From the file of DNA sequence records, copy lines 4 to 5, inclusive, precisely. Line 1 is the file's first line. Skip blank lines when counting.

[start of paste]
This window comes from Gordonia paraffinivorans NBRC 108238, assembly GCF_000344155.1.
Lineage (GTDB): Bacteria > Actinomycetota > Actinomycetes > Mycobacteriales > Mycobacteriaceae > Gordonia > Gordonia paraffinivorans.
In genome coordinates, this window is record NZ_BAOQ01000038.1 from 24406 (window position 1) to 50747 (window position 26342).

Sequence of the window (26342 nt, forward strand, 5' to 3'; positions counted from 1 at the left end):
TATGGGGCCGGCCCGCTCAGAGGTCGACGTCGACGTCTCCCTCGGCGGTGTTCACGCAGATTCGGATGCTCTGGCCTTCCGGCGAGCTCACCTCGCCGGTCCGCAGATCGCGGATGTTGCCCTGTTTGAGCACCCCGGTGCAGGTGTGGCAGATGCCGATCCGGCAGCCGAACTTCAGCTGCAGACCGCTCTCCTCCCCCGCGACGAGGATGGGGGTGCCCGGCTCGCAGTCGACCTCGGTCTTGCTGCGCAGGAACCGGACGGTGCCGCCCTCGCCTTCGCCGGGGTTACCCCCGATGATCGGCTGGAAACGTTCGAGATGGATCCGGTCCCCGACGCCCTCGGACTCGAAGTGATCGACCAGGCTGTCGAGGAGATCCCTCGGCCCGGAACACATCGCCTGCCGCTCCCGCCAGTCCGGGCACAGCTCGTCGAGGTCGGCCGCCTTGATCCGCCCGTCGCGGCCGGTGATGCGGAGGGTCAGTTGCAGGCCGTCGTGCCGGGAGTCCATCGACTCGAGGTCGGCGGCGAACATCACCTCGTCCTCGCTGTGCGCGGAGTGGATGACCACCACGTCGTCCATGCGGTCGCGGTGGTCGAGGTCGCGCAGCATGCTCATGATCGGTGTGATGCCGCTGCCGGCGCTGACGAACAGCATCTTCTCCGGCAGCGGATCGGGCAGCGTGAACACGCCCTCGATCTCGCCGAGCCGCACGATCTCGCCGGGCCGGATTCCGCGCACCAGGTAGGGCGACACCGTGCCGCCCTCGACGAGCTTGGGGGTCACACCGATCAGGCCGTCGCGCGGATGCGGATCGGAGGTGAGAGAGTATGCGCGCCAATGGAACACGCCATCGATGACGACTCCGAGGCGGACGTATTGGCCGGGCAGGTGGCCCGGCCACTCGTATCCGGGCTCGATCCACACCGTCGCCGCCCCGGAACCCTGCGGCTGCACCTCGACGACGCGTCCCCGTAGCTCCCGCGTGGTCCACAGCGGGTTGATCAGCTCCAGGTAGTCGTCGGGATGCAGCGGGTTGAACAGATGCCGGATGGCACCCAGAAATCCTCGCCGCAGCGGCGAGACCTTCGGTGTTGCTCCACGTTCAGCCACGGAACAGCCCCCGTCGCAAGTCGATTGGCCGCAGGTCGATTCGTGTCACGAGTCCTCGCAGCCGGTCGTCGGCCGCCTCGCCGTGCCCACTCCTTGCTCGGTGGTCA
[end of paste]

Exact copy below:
Sequence of the window (26342 nt, forward strand, 5' to 3'; positions counted from 1 at the left end):
TATGGGGCCGGCCCGCTCAGAGGTCGACGTCGACGTCTCCCTCGGCGGTGTTCACGCAGATTCGGATGCTCTGGCCTTCCGGCGAGCTCACCTCGCCGGTCCGCAGATCGCGGATGTTGCCCTGTTTGAGCACCCCGGTGCAGGTGTGGCAGATGCCGATCCGGCAGCCGAACTTCAGCTGCAGACCGCTCTCCTCCCCCGCGACGAGGATGGGGGTGCCCGGCTCGCAGTCGACCTCGGTCTTGCTGCGCAGGAACCGGACGGTGCCGCCCTCGCCTTCGCCGGGGTTACCCCCGATGATCGGCTGGAAACGTTCGAGATGGATCCGGTCCCCGACGCCCTCGGACTCGAAGTGATCGACCAGGCTGTCGAGGAGATCCCTCGGCCCGGAACACATCGCCTGCCGCTCCCGCCAGTCCGGGCACAGCTCGTCGAGGTCGGCCGCCTTGATCCGCCCGTCGCGGCCGGTGATGCGGAGGGTCAGTTGCAGGCCGTCGTGCCGGGAGTCCATCGACTCGAGGTCGGCGGCGAACATCACCTCGTCCTCGCTGTGCGCGGAGTGGATGACCACCACGTCGTCCATGCGGTCGCGGTGGTCGAGGTCGCGCAGCATGCTCATGATCGGTGTGATGCCGCTGCCGGCGCTGACGAACAGCATCTTCTCCGGCAGCGGATCGGGCAGCGTGAACACGCCCTCGATCTCGCCGAGCCGCACGATCTCGCCGGGCCGGATTCCGCGCACCAGGTAGGGCGACACCGTGCCGCCCTCGACGAGCTTGGGGGTCACACCGATCAGGCCGTCGCGCGGATGCGGATCGGAGGTGAGAGAGTATGCGCGCCAATGGAACACGCCATCGATGACGACTCCGAGGCGGACGTATTGGCCGGGCAGGTGGCCCGGCCACTCGTATCCGGGCTCGATCCACACCGTCGCCGCCCCGGAACCCTGCGGCTGCACCTCGACGACGCGTCCCCGTAGCTCCCGCGTGGTCCACAGCGGGTTGATCAGCTCCAGGTAGTCGTCGGGATGCAGCGGGTTGAACAGATGCCGGATGGCACCCAGAAATCCTCGCCGCAGCGGCGAGACCTTCGGTGTTGCTCCACGTTCAGCCACGGAACAGCCCCCGTCGCAAGTCGATTGGCCGCAGGTCGATTCGTGTCACGAGTCCTCGCAGCCGGTCGTCGGCCGCCTCGCCGTGCCCACTCCTTGCTCGGTGGTCA